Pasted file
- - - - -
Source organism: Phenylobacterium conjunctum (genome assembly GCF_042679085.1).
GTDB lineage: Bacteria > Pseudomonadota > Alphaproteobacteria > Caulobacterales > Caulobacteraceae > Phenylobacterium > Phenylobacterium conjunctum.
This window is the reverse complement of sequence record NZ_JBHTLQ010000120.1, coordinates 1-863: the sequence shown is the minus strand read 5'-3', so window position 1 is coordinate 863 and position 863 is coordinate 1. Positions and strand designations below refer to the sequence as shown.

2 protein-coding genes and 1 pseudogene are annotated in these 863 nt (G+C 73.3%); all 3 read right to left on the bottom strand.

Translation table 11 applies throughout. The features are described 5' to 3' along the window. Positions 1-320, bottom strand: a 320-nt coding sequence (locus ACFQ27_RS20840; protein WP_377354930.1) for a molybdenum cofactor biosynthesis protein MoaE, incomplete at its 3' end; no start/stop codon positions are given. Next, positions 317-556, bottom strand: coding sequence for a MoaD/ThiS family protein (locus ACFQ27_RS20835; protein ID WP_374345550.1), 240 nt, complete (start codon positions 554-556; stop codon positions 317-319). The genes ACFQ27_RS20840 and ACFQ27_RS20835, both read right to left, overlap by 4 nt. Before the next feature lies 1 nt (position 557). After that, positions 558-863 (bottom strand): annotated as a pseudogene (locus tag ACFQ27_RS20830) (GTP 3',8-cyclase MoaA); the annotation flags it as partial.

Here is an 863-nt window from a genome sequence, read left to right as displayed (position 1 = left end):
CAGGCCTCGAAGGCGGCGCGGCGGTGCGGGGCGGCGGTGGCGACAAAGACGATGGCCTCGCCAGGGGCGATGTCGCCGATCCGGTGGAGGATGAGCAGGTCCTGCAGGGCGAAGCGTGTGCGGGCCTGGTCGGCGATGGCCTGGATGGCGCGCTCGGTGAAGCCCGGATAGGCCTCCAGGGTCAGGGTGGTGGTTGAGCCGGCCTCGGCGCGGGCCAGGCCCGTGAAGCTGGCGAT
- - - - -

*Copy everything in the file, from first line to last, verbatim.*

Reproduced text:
Source organism: Phenylobacterium conjunctum (genome assembly GCF_042679085.1).
GTDB lineage: Bacteria > Pseudomonadota > Alphaproteobacteria > Caulobacterales > Caulobacteraceae > Phenylobacterium > Phenylobacterium conjunctum.
This window is the reverse complement of sequence record NZ_JBHTLQ010000120.1, coordinates 1-863: the sequence shown is the minus strand read 5'-3', so window position 1 is coordinate 863 and position 863 is coordinate 1. Positions and strand designations below refer to the sequence as shown.

2 protein-coding genes and 1 pseudogene are annotated in these 863 nt (G+C 73.3%); all 3 read right to left on the bottom strand.

Translation table 11 applies throughout. The features are described 5' to 3' along the window. Positions 1-320, bottom strand: a 320-nt coding sequence (locus ACFQ27_RS20840; protein WP_377354930.1) for a molybdenum cofactor biosynthesis protein MoaE, incomplete at its 3' end; no start/stop codon positions are given. Next, positions 317-556, bottom strand: coding sequence for a MoaD/ThiS family protein (locus ACFQ27_RS20835; protein ID WP_374345550.1), 240 nt, complete (start codon positions 554-556; stop codon positions 317-319). The genes ACFQ27_RS20840 and ACFQ27_RS20835, both read right to left, overlap by 4 nt. Before the next feature lies 1 nt (position 557). After that, positions 558-863 (bottom strand): annotated as a pseudogene (locus tag ACFQ27_RS20830) (GTP 3',8-cyclase MoaA); the annotation flags it as partial.

Here is an 863-nt window from a genome sequence, read left to right as displayed (position 1 = left end):
CAGGCCTCGAAGGCGGCGCGGCGGTGCGGGGCGGCGGTGGCGACAAAGACGATGGCCTCGCCAGGGGCGATGTCGCCGATCCGGTGGAGGATGAGCAGGTCCTGCAGGGCGAAGCGTGTGCGGGCCTGGTCGGCGATGGCCTGGATGGCGCGCTCGGTGAAGCCCGGATAGGCCTCCAGGGTCAGGGTGGTGGTTGAGCCGGCCTCGGCGCGGGCCAGGCCCGTGAAGCTGGCGAT